It can be challenging to balance being direct with being comprehensive, but this is the real key to cracking how to get featured snippets for your content.
While your content should be the ultimate authority on the subject and not leave anything out, don’t be tempted to hide the answer in reams of content. Be straightforward and answer the query and then go into more depth to provide added value.
In a bid to ensure traffic levels, hiding the answer deep in content is a common temptation but it is important to understand that featured snippets are a summary, so be brave and give a summary of the answer straight away and always highlight the question you are answering.
Number 4) Answer worthwhile questions.
You don’t want to be producing irrelevant content or writing about subjects that are already very well covered.
Finding the right questions to answer can be one of the biggest challenges for content marketers looking at how to optimise for featured snippets.
Luckily, there are plenty of tools and tactics available to help you create a powerful content plan for Google’s featured snippets.
Strong keyword research focused on queries will be your friend in this endeavor.
Keyword research tools
SEMRush is a favorite tool of SEOs and content marketers looking to break into featured snippets.
It has some useful functionality, such as the ability to see whether competitors are ranking with featured snippets. This is a clever way to plan your content because you know the queries will be relevant.
Additionally, it has already been proved possible to obtain a featured snippet for the topic. All you must do is produce superior content and with a little luck and patience, Google may promote you to position zero.
Unfortunately, SEMRush is pricey, however, there are many other cheaper options for keyword research for featured snippets.
Mangools is a powerful software for query-based keyword research. You can look up related keywords and specify whether they are questions, standard keywords or autocompletes and compare search volume.
While Mangools has free services up to a point, you may want to do extensive research without dipping further into your marketing budget.
Two free favorites for keyword research are the AdWords keyword planner tool and Answer the Public. The Keyword Planner is a staple of keyword research but is limited when it comes to queries / long tail keywords and will only show ranges of search volume unless you have an active AdWords campaign.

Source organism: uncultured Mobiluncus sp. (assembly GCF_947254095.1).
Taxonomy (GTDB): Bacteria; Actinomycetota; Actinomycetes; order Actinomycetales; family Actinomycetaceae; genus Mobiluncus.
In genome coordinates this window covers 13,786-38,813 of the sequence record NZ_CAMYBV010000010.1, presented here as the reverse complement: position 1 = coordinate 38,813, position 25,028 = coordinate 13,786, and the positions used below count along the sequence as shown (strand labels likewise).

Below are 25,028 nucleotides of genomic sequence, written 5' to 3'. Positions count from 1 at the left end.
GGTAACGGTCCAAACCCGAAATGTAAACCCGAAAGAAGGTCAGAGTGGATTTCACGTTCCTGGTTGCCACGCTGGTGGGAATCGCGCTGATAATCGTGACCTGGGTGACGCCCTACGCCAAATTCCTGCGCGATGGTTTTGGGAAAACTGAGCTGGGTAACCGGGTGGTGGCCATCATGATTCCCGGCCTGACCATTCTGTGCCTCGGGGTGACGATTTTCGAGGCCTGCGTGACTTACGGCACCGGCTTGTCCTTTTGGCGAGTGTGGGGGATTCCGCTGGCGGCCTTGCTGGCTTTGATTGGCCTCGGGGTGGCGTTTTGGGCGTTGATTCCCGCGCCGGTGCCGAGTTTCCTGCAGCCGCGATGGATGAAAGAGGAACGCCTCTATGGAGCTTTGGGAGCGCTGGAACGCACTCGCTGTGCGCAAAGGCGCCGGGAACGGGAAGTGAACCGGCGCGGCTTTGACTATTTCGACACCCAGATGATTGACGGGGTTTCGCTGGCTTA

Answer the Public is highly praised by digital professionals seeking content ideas for featured snippets. You can add any keyword and the free tool will offer questions, prepositions, and comparisons.
Sadly, it doesn’t offer search volumes, but industry leaders in SEO software Ahrefs conducted extensive research into featured snippets and found that it is often long tail keywords with less search volume that are more likely to have featured snippets.
Using less popular terms can actually be an advantage. It is easier to find queries that have yet to be answered with a featured snippet among long tail terms and helpfully queries tend to be expressed as long tail terms.
(Image credit: https://ahrefs.com/blog/wp-content/uploads/2017/04/03-keywords-with-FS-search-volume.jpg)
Keyword research does not have to stop at dedicated keyword tools. When it comes to answering real humans’ questions there are many of other places you can look for inspiration.
Typing simple keywords into Google often brings up helpful autocomplete suggestions. These often reveal questions for which your target audience might be seeking answers.
PAA – People Also Asked boxes in Google search
The People Also Asked boxes in Google search are yet another excellent SERP feature like featured snippets.
Not only is this an excellent tactic for discovering related queries for your content but Internet Marketing believe PAAs are integrally linked to featured snippets.
Since how to get a featured snippet and how to get featured in a PAA box are much the same method and both give you extra real estate in search, PAA boxes are highly valuable.
In fact, PAAs have seen an even bigger growth than featured snippets. While featured snippets have seen a 328% growth between the end of 2015 and 16, PAAs have seen a 1723% growth.
As you can see from the images below, they not only help users find more answers and businesses discover more potentially valuable content, they can also expand and have yet another listing for your website in search results:
The result is that you can have extra listings on page one searches that are similar to the query where you do have a featured snippet.
If you expand a PAA box you can either go directly to the featured site or search that query. The same site will then be present as the featured snippet in those search results.
Ask your customers
The best resource for query based content are your customers. Engage with them in person, in Facebook groups, in forums, on Twitter or Reddit and find out what commons questions they need answered.
While embarking on your content research for how to get a featured snippet, don’t forget to keep the content relevant. A featured snippet is unlikely to do any favours to your brand recognition or ROI if the content isn’t central to the services you provide.
All these keyword research tactics can produce content ideas for optimising for Google’s featured snippets. If we look at the example of digital marketing some advantageous content ideas could be….